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Old 06-06-2012, 01:48 AM   #1
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Solar Panels, anyone running one?

I was washing the rig today, and noticed the top (hardtop) gets ROASTY hot. I then noticed it is a giant flat surface. I thought to myself, why not stick a solar panel on the back half, under a roof rack, connect it to the car battery, and bam, independent power supply for those long expedition trips. Would allow you to run Rigid lights, small electronics, etc, to make that camping trip that much better. Just wondering if anyone has something like this on their rig.

Thinking of something like this....

http://www.amazon.com/Instapark%C2%A...961630&sr=8-12
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Old 06-06-2012, 02:36 AM   #2
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I think it's a kick-ass idea, except for the part where you put the panel on the roof and plug things into it. A few things to consider:
  • Solar panels lose efficiency rapidly as they warm up. The hotter they get, the less power they produce. It'd be better to mount your panel a foot or two above the hot roof. Or paint the roof white. Or take the panel camping with you and set it up on its own stand (since they also only produce max power when pointing directly at the sun).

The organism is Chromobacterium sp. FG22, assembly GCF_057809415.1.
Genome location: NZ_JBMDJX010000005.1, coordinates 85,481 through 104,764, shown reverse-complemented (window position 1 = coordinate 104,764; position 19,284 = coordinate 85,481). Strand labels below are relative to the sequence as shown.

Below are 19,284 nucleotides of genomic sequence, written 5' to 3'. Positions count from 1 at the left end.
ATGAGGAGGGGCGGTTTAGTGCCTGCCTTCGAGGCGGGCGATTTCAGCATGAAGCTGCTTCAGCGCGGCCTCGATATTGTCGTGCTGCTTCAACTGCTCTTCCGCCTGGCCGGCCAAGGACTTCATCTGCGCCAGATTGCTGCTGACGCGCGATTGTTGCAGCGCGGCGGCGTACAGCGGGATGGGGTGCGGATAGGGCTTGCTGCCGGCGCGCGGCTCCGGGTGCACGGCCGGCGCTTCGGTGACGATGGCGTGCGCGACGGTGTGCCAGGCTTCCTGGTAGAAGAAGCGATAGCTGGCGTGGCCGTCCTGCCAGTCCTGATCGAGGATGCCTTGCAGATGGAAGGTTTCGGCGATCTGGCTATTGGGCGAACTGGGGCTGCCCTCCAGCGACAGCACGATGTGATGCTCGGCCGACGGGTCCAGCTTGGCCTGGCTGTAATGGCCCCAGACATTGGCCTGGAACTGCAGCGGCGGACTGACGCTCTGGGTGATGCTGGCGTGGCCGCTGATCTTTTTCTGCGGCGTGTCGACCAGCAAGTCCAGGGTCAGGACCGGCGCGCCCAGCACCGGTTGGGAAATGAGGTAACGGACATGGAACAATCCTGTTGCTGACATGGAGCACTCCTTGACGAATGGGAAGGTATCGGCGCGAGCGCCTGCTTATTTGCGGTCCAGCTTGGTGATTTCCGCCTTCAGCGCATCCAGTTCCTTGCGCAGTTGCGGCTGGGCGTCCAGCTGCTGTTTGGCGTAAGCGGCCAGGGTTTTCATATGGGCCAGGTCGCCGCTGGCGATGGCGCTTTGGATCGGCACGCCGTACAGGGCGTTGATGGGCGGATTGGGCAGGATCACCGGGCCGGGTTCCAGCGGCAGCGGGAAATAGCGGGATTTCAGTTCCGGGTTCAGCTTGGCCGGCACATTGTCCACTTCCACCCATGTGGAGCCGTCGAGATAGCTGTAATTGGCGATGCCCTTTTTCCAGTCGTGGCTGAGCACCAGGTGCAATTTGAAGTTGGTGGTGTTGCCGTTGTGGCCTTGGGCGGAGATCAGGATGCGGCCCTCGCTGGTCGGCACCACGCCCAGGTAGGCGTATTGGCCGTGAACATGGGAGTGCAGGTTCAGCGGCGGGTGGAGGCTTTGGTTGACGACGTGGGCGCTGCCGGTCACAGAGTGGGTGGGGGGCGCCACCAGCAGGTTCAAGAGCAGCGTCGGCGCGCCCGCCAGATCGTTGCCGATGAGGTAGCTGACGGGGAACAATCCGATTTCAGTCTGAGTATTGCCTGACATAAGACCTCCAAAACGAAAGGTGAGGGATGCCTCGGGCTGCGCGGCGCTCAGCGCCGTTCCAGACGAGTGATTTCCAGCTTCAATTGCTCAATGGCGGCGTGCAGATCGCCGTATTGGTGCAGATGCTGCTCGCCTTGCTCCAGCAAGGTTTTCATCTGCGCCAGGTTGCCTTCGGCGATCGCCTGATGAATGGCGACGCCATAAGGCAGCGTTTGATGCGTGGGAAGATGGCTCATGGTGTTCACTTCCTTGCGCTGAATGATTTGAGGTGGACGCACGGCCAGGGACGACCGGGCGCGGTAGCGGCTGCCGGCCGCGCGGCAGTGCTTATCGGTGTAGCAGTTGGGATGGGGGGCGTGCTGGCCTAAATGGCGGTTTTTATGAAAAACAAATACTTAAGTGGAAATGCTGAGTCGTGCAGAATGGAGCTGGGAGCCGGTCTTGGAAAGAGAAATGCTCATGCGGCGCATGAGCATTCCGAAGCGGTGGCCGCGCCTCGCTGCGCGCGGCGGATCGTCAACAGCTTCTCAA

• You can't plug your cell phone, laptop, or camp lights into a solar panel. The output volts/watts vary wildly as the sun moves, shadows cross the panel, etc. These variances will wreak havoc on the connected device. Even at max output, there's generally not enough juice to charge an iPhone. You need to run them from one (or more) 6/12/24v batteries (depending on the panel chosen and output desired).
  • You can't (generally) plug your cell phone, laptop, or camp lights into a battery. You'll need a power inverter to provide a clean 12v or 120v.
  • You can't plug a battery directly into a solar panel. Well, you can, but you WILL eventually damage both the panel and/or battery. You need a charge controller to start/stop the charging cycle when the panel voltage drops and when the battery is full.
So a safe and efficient system goes: Panel to Controller to Battery to Inverter to Device.

If you want a complete kit to charge your phone, GPS, and run a couple small lights, look at Guide 10 Adventure Kit - Goal Zero | Portable Solar Power.

If you want a bigger kit to run a laptop or TV, look at Medium Solar Kits - Goal Zero or Large Solar Kits - Goal Zero.

All of these kits include the panel(s), charge controller, battery, power inverter, and various output plugs for your devices. And all can be found for FAR less on Amazon, etc.

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Old 06-06-2012, 02:45 AM   #3
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I just re-read your message and noticed the "plug it into the Jeep battery" part. In that case the Jeep becomes the battery and inverter, providing clean 12 and 120v outputs. The only other thing I'd add is a charge controller to prevent the panel from over- or de-charging (killing) the Jeep battery.